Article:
If You Want to Take Great Product Images, You Need to Do What Most Photographers Don't

If You Want to Take Great Product Images, You Need to Do What Most Photographers Don't

Whether you take photographs of products for fun, for some money on the side, or as your primary income, there is a common mistake that many photographers make that is holding them back.

Photographing products is for all intents and purposes a right of passage for most photographers. Whether you're learning how to light a glass bottle with those framing white catchlights or practicing how to beautifully capture wedding rings, most photographers will attempt product photography at one point or another. It's a useful genre for learning about various aspects of photography and damned enjoyable too. However, if you want to really start mastering the craft, I would suggest in addition to learning techniques with your camera and lighting, going one step further than that: learn why people love that product.

Taking a picture of a product for the first time usually comes with one objective: take a nice picture of this item. Professional product photography done in a commercial capacity shares that objective, but the criteria shift. This shift is not well documented, and I believe it's where most photographers will fall short. In this article, I will use my story to exemplify a problem I know persists in many other areas of product photography, from jewelry to food, in the hope you can take an extra step further than other photographers.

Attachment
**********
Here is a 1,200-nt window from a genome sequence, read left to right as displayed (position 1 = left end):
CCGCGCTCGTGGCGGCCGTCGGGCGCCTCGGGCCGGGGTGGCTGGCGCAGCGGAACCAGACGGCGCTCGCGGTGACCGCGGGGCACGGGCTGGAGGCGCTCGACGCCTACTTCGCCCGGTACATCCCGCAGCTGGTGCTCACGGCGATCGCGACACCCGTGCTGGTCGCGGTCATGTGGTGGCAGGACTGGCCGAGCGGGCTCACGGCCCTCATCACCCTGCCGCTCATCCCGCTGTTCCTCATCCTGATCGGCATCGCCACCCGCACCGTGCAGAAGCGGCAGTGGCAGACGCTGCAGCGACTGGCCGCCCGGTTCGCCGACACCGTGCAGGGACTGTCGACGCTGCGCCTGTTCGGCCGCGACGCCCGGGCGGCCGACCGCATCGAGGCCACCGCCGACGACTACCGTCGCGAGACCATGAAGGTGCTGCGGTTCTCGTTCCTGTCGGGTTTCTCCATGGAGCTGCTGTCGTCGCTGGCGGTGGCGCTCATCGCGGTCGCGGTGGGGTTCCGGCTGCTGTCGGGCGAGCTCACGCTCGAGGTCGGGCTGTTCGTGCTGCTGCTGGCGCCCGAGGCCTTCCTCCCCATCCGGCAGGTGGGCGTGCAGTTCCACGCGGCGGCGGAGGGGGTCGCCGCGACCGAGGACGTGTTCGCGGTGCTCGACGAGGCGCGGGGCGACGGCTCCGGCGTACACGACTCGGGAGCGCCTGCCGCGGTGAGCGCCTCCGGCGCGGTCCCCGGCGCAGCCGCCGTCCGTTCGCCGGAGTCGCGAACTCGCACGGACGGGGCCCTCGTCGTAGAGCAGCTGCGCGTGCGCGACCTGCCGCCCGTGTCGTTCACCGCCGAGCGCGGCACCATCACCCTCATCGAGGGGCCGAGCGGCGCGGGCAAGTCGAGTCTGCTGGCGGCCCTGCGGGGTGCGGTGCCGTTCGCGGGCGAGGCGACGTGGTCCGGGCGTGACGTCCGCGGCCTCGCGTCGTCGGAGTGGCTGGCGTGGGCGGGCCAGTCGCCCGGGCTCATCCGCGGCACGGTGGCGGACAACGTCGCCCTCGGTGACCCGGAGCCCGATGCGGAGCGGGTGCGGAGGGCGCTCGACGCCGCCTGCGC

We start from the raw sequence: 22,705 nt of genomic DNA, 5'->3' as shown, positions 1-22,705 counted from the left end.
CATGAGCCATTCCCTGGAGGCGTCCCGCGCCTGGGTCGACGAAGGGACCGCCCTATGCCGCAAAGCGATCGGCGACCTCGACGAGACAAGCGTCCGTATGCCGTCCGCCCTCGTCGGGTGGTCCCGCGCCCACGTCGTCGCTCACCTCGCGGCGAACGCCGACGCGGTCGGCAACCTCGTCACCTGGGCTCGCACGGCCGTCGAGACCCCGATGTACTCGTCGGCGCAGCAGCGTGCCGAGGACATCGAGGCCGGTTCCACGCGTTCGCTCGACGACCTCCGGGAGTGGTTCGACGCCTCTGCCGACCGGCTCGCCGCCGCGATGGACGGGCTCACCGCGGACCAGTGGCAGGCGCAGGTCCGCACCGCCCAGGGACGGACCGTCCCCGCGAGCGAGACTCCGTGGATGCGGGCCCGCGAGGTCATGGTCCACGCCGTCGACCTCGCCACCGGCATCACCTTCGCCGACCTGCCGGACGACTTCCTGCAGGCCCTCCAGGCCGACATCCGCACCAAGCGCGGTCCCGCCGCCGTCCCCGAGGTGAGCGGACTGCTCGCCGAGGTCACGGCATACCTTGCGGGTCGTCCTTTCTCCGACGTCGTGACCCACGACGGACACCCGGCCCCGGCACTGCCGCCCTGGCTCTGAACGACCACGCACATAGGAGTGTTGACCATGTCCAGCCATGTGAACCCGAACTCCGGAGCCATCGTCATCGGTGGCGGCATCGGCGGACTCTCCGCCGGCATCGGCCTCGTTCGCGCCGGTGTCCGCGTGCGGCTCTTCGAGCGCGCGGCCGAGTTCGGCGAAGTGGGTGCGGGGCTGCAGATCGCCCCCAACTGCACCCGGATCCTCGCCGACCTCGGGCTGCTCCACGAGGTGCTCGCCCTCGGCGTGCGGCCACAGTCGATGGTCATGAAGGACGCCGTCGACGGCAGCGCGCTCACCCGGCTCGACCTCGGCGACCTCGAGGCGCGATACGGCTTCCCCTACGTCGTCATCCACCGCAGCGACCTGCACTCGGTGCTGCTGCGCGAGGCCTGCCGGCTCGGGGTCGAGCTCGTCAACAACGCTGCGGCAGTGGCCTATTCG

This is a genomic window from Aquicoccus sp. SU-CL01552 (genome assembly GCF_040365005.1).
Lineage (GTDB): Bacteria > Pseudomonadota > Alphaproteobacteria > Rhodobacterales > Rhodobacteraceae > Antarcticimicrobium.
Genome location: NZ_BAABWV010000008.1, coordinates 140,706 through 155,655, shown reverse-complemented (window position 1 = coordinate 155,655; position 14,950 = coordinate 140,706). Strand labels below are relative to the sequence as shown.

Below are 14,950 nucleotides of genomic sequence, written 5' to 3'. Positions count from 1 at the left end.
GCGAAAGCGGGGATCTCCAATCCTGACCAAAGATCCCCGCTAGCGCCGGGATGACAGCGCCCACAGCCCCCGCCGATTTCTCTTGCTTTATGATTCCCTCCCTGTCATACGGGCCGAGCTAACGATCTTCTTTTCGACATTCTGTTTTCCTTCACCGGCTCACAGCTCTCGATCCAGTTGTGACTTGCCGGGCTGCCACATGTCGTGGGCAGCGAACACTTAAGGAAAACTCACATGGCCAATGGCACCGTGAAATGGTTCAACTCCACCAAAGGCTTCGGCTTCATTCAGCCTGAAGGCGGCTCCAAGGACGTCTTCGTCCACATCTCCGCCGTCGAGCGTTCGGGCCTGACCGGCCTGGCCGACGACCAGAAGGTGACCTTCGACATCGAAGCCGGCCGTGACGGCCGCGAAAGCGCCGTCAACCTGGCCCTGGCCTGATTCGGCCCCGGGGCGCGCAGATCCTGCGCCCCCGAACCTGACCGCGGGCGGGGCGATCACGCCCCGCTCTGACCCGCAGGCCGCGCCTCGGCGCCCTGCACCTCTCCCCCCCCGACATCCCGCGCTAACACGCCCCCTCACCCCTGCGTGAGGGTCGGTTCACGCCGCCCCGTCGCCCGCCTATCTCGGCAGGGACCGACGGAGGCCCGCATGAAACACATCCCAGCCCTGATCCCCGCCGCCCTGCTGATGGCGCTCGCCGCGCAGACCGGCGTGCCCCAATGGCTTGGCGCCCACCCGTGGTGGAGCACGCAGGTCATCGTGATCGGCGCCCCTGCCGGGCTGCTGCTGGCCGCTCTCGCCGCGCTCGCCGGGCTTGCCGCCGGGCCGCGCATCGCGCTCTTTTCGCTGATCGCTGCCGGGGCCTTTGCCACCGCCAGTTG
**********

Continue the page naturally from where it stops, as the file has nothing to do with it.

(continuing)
Seeing the Product Through an Expert's Eye

I've always had a love for watches since I was buying fake Tag Heuers from markets in Spain as a child. Interestingly, I wasn't obsessed with the most expensive watches as it goes — though I of course liked them — but rather, I liked the form of watches in general. These days, for the many uninitiated, that sort of enjoyment of watches is typically found in microbrand enthusiasts. As I've grown older, I have of course learned to love the horology side and impressive complications, but the child who just liked the designs still persists.

Not long after I'd bought my first camera, I bought my girlfriend a watch for her birthday present. I was already dabbling in macro photography as that's why I bought a camera in the first place, so I gleefully realized I ought to try to combine the two. I remember being reasonably happy with the shots I created, which looking back are utterly atrocious, and I started taking more shots of watches. Some years later, I landed my first job photographing watches for a brand, and someway into that first job, I learned a valuable lesson: I'm not looking at the watches through an expert's eye. I will give you an early example of how that caused me to make a mistake.